The kingspecs that I had issues with would just begin to access slower and slower till windows gave up on them until they were fully power cycled. The stats were still fine for lifetime, amount of writes etc, but there was something clearly not right about it. Then one day they just started to go red in HD sentinel with a remaining life of 0%

 

Wasn't running in a pi but similar symptoms - very very slow, random corruption happening (probably from the power cycling while it was still doing slow housekeeping on stuff in the SLC area) and just unusable. Was still working enough to clone onto a 4x the price Samsung 970 and that has got a few years now with the same workload, no slowdown and even though HD Sentinel is warning me its at the end of life because of amount written to it, it is still working fine.





Richard rich.ms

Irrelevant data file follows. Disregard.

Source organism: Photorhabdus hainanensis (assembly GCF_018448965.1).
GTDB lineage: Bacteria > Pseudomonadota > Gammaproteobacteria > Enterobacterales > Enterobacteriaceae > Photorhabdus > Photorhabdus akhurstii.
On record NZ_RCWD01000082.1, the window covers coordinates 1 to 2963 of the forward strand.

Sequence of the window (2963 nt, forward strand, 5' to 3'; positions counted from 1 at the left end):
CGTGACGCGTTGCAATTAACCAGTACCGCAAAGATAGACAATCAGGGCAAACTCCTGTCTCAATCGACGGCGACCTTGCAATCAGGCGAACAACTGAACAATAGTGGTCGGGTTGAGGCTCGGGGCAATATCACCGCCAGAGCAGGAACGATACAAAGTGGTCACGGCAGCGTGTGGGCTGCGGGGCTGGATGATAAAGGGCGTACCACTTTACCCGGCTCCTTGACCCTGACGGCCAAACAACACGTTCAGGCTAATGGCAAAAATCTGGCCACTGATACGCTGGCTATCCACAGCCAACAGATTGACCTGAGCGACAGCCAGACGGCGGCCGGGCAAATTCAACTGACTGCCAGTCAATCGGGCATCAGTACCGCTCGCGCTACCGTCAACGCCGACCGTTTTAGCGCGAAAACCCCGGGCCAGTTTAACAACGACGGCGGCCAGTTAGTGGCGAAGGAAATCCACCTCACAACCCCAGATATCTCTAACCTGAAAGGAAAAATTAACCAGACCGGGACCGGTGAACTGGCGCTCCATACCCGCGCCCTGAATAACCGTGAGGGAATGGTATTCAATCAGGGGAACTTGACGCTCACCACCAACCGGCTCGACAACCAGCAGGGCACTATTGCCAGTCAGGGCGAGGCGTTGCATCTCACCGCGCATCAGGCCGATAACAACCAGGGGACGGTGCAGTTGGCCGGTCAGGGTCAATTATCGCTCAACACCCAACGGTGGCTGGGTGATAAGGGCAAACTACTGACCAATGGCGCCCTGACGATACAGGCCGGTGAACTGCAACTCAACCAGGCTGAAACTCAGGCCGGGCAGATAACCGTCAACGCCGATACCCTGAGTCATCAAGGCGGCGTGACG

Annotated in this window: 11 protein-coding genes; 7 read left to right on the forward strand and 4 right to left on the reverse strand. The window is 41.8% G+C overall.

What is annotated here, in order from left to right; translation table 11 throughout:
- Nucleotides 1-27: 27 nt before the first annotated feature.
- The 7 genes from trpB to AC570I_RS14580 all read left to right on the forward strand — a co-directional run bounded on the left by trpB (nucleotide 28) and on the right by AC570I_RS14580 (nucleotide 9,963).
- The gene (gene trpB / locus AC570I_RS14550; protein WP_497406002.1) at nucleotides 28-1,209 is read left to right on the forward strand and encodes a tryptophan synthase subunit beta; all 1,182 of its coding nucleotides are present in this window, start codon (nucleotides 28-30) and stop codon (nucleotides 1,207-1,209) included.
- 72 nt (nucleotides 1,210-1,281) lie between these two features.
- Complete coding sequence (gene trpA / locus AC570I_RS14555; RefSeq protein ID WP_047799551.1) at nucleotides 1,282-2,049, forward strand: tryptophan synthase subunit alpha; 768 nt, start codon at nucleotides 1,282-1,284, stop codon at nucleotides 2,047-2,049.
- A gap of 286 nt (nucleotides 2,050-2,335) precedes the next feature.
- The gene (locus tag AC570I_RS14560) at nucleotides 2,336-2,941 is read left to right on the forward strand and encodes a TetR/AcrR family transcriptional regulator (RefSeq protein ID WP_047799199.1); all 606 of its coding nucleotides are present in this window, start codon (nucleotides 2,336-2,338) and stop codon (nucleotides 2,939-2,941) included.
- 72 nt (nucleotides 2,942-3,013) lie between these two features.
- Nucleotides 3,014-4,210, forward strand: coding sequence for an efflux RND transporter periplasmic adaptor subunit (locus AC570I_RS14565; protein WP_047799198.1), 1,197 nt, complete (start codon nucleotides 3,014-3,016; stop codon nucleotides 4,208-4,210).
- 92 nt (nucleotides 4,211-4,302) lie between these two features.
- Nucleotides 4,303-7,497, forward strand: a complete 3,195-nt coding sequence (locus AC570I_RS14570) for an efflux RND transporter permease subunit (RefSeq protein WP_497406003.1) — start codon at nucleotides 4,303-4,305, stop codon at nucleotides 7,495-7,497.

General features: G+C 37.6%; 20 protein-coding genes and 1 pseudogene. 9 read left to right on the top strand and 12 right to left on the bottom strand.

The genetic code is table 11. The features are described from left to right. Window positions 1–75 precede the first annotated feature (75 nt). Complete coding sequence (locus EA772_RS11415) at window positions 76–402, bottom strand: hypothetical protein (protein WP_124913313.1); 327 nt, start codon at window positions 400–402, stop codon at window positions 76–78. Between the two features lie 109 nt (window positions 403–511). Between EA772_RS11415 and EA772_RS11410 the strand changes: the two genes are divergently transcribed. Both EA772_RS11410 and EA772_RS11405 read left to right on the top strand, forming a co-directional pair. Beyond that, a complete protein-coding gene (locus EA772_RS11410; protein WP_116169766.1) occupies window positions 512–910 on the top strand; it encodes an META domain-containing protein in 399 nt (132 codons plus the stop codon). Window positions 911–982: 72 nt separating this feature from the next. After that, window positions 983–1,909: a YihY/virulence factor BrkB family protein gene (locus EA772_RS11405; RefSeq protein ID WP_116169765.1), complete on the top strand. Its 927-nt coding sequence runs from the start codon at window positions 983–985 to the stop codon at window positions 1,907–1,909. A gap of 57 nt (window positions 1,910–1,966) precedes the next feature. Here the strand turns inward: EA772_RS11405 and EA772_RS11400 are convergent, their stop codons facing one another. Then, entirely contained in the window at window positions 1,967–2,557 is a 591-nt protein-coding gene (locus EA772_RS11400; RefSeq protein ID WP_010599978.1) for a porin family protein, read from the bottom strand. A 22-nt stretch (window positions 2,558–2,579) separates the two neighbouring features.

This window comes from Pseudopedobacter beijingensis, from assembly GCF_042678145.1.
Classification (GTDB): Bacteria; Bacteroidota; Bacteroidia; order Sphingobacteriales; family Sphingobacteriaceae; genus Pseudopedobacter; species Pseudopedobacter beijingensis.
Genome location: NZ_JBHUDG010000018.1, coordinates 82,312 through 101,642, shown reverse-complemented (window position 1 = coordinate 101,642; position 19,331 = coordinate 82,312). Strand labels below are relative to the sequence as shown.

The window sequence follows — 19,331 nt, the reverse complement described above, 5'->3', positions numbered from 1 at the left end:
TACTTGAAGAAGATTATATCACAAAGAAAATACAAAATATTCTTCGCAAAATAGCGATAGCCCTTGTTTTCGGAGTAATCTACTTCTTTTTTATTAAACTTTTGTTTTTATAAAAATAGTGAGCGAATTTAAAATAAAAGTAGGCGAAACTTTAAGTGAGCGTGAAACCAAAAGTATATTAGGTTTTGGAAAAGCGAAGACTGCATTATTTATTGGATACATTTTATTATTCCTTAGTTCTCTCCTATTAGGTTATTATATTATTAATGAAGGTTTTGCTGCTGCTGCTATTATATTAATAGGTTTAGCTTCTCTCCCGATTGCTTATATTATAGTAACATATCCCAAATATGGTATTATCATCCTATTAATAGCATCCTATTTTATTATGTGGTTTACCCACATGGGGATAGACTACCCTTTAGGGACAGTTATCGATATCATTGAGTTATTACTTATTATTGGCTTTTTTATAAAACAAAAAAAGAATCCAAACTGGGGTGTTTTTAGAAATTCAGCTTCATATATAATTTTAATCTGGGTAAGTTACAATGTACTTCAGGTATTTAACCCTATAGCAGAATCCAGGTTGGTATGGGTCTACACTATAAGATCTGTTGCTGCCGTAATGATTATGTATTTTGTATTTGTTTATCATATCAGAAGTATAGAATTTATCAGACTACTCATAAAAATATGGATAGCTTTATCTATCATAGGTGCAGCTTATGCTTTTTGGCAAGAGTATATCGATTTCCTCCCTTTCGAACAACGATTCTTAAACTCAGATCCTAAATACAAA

timmmay

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  #3199178 23-Feb-2024 15:37
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HDSentinel says the disk is ok, just a bit of use.

 

I plugged it into my i2600K Ubuntu Linux box via the USB adapter and ran fsck. It found an error and fixed it.

 

I then booted the disk. It did disk checks and rebooted a few times. The Pi is in "emergency mode", says "press enter" but won't go far. The primary set of error messages look like this and the images below.

 

Based on this it looks like file system corruption, rather than a physical disk issue. The disk could have caused the corruption, I guess. The Pi was working fine, I did a reboot and it stopped responding.

 

My plan of action is to get HDSentiel to do a disk test, then reinstall Raspbian and try to restore from backup. I don't think I can recover this at all.

 

 

 

EXT4-fs error (device SDA2). ext4_get_inode.... unable to read itable block (about 8 lines of this)